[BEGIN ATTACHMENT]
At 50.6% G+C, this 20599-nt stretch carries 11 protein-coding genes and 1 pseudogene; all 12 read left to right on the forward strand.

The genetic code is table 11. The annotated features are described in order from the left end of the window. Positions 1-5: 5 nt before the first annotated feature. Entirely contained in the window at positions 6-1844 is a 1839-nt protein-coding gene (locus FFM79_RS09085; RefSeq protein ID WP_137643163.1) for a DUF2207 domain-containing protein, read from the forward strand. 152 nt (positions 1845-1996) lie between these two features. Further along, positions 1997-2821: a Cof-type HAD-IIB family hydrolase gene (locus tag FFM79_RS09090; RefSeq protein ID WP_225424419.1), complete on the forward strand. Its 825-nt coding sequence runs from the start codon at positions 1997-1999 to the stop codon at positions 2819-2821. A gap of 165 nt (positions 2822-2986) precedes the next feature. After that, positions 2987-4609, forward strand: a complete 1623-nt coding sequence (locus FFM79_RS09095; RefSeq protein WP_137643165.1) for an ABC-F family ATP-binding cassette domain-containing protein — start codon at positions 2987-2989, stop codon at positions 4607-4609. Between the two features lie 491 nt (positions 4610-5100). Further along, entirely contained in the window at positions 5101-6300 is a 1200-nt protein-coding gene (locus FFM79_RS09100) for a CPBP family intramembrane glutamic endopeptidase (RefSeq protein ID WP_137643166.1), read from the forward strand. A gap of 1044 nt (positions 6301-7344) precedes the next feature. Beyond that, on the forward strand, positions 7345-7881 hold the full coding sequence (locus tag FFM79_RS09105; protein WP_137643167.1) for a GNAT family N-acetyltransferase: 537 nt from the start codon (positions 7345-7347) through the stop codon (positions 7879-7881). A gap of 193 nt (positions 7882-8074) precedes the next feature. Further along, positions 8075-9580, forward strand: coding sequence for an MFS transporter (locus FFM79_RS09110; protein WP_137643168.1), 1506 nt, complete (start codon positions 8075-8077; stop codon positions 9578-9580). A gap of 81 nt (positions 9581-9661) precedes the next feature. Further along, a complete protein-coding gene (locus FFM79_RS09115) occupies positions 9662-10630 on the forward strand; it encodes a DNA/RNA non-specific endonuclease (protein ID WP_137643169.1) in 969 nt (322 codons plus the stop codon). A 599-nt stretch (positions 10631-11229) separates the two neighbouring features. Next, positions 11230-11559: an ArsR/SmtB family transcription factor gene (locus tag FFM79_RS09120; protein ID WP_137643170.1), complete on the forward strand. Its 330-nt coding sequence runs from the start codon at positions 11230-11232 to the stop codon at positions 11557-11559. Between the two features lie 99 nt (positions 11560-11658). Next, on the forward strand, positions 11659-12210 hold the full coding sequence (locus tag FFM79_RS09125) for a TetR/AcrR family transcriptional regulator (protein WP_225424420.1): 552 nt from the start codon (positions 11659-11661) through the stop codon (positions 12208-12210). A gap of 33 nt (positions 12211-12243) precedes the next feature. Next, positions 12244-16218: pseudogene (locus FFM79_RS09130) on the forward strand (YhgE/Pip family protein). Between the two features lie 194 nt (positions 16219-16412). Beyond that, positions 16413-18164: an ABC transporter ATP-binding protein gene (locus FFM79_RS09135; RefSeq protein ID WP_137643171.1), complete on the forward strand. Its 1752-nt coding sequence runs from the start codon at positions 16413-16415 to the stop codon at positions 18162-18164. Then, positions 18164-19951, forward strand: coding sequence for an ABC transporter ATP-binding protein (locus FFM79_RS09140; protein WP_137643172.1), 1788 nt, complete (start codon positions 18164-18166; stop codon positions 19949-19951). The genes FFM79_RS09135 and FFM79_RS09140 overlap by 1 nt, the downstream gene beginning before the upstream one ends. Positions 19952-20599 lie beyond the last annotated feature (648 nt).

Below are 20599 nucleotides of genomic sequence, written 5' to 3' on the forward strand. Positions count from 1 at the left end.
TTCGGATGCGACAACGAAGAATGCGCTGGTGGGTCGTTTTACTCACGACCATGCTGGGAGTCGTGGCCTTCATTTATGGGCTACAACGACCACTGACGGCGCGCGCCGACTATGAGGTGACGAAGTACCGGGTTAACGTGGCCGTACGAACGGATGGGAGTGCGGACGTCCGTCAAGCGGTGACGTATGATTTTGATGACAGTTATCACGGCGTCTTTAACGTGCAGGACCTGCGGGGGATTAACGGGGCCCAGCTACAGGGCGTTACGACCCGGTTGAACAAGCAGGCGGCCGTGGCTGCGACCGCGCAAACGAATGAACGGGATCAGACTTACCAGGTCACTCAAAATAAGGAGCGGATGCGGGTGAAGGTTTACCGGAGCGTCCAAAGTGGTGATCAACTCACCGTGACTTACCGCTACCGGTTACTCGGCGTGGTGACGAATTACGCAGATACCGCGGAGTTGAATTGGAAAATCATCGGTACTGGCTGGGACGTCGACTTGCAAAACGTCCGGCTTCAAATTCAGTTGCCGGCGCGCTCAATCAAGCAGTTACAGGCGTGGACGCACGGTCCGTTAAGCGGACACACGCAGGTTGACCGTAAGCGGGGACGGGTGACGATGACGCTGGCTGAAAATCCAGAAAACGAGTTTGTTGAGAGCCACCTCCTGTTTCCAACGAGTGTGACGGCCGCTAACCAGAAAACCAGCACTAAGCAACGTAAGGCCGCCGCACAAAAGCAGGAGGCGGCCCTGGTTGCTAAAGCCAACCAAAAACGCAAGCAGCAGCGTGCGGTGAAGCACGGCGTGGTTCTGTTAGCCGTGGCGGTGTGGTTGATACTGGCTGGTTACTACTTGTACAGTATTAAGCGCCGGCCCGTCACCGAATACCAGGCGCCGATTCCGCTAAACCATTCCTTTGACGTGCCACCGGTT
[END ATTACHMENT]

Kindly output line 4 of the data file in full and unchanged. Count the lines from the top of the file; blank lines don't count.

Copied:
TTCGGATGCGACAACGAAGAATGCGCTGGTGGGTCGTTTTACTCACGACCATGCTGGGAGTCGTGGCCTTCATTTATGGGCTACAACGACCACTGACGGCGCGCGCCGACTATGAGGTGACGAAGTACCGGGTTAACGTGGCCGTACGAACGGATGGGAGTGCGGACGTCCGTCAAGCGGTGACGTATGATTTTGATGACAGTTATCACGGCGTCTTTAACGTGCAGGACCTGCGGGGGATTAACGGGGCCCAGCTACAGGGCGTTACGACCCGGTTGAACAAGCAGGCGGCCGTGGCTGCGACCGCGCAAACGAATGAACGGGATCAGACTTACCAGGTCACTCAAAATAAGGAGCGGATGCGGGTGAAGGTTTACCGGAGCGTCCAAAGTGGTGATCAACTCACCGTGACTTACCGCTACCGGTTACTCGGCGTGGTGACGAATTACGCAGATACCGCGGAGTTGAATTGGAAAATCATCGGTACTGGCTGGGACGTCGACTTGCAAAACGTCCGGCTTCAAATTCAGTTGCCGGCGCGCTCAATCAAGCAGTTACAGGCGTGGACGCACGGTCCGTTAAGCGGACACACGCAGGTTGACCGTAAGCGGGGACGGGTGACGATGACGCTGGCTGAAAATCCAGAAAACGAGTTTGTTGAGAGCCACCTCCTGTTTCCAACGAGTGTGACGGCCGCTAACCAGAAAACCAGCACTAAGCAACGTAAGGCCGCCGCACAAAAGCAGGAGGCGGCCCTGGTTGCTAAAGCCAACCAAAAACGCAAGCAGCAGCGTGCGGTGAAGCACGGCGTGGTTCTGTTAGCCGTGGCGGTGTGGTTGATACTGGCTGGTTACTACTTGTACAGTATTAAGCGCCGGCCCGTCACCGAATACCAGGCGCCGATTCCGCTAAACCATTCCTTTGACGTGCCACCGGTT